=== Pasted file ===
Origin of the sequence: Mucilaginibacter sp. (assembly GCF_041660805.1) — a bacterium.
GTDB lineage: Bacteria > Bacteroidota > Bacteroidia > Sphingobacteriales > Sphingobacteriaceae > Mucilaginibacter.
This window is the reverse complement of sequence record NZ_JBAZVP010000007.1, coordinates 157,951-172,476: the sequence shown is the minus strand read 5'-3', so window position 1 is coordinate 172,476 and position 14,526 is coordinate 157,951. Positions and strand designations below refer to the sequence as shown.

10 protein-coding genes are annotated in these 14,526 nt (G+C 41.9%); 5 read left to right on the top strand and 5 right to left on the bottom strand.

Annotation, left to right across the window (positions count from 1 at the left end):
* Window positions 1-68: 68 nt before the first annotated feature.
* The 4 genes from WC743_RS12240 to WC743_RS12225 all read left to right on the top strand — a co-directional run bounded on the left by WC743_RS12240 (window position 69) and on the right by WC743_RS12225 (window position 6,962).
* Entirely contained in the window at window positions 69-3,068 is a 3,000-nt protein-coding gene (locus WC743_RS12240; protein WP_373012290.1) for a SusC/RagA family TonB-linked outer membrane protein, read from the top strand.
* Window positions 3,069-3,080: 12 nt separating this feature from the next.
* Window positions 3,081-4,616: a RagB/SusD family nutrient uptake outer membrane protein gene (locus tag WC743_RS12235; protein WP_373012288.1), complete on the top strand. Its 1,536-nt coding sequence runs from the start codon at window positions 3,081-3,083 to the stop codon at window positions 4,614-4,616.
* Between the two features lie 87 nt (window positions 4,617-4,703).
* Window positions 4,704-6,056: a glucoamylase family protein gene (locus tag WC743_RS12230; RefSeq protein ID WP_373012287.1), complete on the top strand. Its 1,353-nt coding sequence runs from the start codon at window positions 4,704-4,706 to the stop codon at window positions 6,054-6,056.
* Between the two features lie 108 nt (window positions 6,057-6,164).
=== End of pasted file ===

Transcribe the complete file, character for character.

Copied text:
Origin of the sequence: Mucilaginibacter sp. (assembly GCF_041660805.1) — a bacterium.
GTDB lineage: Bacteria > Bacteroidota > Bacteroidia > Sphingobacteriales > Sphingobacteriaceae > Mucilaginibacter.
This window is the reverse complement of sequence record NZ_JBAZVP010000007.1, coordinates 157,951-172,476: the sequence shown is the minus strand read 5'-3', so window position 1 is coordinate 172,476 and position 14,526 is coordinate 157,951. Positions and strand designations below refer to the sequence as shown.

10 protein-coding genes are annotated in these 14,526 nt (G+C 41.9%); 5 read left to right on the top strand and 5 right to left on the bottom strand.

Annotation, left to right across the window (positions count from 1 at the left end):
* Window positions 1-68: 68 nt before the first annotated feature.
* The 4 genes from WC743_RS12240 to WC743_RS12225 all read left to right on the top strand — a co-directional run bounded on the left by WC743_RS12240 (window position 69) and on the right by WC743_RS12225 (window position 6,962).
* Entirely contained in the window at window positions 69-3,068 is a 3,000-nt protein-coding gene (locus WC743_RS12240; protein WP_373012290.1) for a SusC/RagA family TonB-linked outer membrane protein, read from the top strand.
* Window positions 3,069-3,080: 12 nt separating this feature from the next.
* Window positions 3,081-4,616: a RagB/SusD family nutrient uptake outer membrane protein gene (locus tag WC743_RS12235; protein WP_373012288.1), complete on the top strand. Its 1,536-nt coding sequence runs from the start codon at window positions 3,081-3,083 to the stop codon at window positions 4,614-4,616.
* Between the two features lie 87 nt (window positions 4,617-4,703).
* Window positions 4,704-6,056: a glucoamylase family protein gene (locus tag WC743_RS12230; RefSeq protein ID WP_373012287.1), complete on the top strand. Its 1,353-nt coding sequence runs from the start codon at window positions 4,704-4,706 to the stop codon at window positions 6,054-6,056.
* Between the two features lie 108 nt (window positions 6,057-6,164).